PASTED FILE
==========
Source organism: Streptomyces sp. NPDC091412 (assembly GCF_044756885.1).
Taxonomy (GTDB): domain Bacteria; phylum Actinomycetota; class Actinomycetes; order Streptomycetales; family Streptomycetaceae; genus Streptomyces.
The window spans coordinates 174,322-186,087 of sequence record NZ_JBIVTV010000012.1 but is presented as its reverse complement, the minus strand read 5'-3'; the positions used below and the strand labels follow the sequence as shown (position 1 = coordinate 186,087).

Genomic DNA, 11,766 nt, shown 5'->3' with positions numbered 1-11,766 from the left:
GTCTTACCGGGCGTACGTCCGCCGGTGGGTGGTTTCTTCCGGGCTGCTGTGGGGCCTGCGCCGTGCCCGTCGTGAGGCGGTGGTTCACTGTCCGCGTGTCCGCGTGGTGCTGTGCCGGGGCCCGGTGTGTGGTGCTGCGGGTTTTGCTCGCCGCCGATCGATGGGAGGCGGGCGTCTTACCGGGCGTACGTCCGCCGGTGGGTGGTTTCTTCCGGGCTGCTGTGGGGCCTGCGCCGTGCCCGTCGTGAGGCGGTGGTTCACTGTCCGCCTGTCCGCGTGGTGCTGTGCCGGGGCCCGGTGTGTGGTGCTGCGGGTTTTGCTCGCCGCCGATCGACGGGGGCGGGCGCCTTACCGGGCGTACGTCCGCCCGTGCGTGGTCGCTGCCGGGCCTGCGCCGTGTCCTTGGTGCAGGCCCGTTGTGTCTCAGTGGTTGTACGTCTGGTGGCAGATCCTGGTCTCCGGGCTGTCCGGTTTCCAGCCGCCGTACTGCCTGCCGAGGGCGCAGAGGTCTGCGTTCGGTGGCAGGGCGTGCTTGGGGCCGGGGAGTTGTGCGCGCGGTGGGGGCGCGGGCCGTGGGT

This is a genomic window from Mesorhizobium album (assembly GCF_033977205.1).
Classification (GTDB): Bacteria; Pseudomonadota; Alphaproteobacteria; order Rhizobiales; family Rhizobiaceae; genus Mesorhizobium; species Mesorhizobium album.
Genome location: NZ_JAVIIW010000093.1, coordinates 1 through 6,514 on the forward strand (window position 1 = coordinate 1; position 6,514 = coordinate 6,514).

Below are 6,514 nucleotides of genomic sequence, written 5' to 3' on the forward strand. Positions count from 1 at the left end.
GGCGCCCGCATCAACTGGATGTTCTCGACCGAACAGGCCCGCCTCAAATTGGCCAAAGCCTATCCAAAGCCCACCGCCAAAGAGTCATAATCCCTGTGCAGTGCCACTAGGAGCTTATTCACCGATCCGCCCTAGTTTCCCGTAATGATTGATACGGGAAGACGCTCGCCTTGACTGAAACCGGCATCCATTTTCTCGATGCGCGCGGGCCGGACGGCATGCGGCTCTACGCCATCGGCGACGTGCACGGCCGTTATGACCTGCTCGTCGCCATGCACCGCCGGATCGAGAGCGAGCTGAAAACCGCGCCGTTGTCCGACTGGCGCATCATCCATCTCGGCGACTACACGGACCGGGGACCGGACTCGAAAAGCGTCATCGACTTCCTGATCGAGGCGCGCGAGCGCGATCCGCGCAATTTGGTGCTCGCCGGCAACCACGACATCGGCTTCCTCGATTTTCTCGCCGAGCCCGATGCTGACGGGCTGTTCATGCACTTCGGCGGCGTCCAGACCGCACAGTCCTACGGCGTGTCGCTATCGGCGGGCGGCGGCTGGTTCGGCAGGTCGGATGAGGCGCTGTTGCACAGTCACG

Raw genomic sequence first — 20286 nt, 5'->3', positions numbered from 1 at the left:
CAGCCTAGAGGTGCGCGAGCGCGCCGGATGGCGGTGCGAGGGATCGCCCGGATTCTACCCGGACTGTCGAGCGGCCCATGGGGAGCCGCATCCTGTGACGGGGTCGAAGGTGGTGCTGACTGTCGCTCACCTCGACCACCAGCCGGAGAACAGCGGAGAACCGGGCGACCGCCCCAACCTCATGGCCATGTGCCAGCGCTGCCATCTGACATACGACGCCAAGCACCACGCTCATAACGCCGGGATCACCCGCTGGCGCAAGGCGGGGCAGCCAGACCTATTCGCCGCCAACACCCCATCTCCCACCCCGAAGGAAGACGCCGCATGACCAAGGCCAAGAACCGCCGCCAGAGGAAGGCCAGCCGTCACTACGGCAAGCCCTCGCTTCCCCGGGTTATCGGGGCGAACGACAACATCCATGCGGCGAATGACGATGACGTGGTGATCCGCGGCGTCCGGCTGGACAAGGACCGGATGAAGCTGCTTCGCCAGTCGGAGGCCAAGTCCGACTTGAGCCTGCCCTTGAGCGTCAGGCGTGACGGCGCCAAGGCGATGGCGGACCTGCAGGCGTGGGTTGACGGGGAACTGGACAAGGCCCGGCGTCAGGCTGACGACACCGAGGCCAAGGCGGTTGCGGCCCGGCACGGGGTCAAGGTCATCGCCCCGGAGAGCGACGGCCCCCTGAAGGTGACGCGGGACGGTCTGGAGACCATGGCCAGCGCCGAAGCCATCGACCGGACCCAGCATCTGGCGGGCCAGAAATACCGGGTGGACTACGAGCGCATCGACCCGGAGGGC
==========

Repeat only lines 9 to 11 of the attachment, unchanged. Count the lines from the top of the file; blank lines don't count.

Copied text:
Below are 6,514 nucleotides of genomic sequence, written 5' to 3' on the forward strand. Positions count from 1 at the left end.
GGCGCCCGCATCAACTGGATGTTCTCGACCGAACAGGCCCGCCTCAAATTGGCCAAAGCCTATCCAAAGCCCACCGCCAAAGAGTCATAATCCCTGTGCAGTGCCACTAGGAGCTTATTCACCGATCCGCCCTAGTTTCCCGTAATGATTGATACGGGAAGACGCTCGCCTTGACTGAAACCGGCATCCATTTTCTCGATGCGCGCGGGCCGGACGGCATGCGGCTCTACGCCATCGGCGACGTGCACGGCCGTTATGACCTGCTCGTCGCCATGCACCGCCGGATCGAGAGCGAGCTGAAAACCGCGCCGTTGTCCGACTGGCGCATCATCCATCTCGGCGACTACACGGACCGGGGACCGGACTCGAAAAGCGTCATCGACTTCCTGATCGAGGCGCGCGAGCGCGATCCGCGCAATTTGGTGCTCGCCGGCAACCACGACATCGGCTTCCTCGATTTTCTCGCCGAGCCCGATGCTGACGGGCTGTTCATGCACTTCGGCGGCGTCCAGACCGCACAGTCCTACGGCGTGTCGCTATCGGCGGGCGGCGGCTGGTTCGGCAGGTCGGATGAGGCGCTGTTGCACAGTCACG

Raw genomic sequence first — 20286 nt, 5'->3', positions numbered from 1 at the left: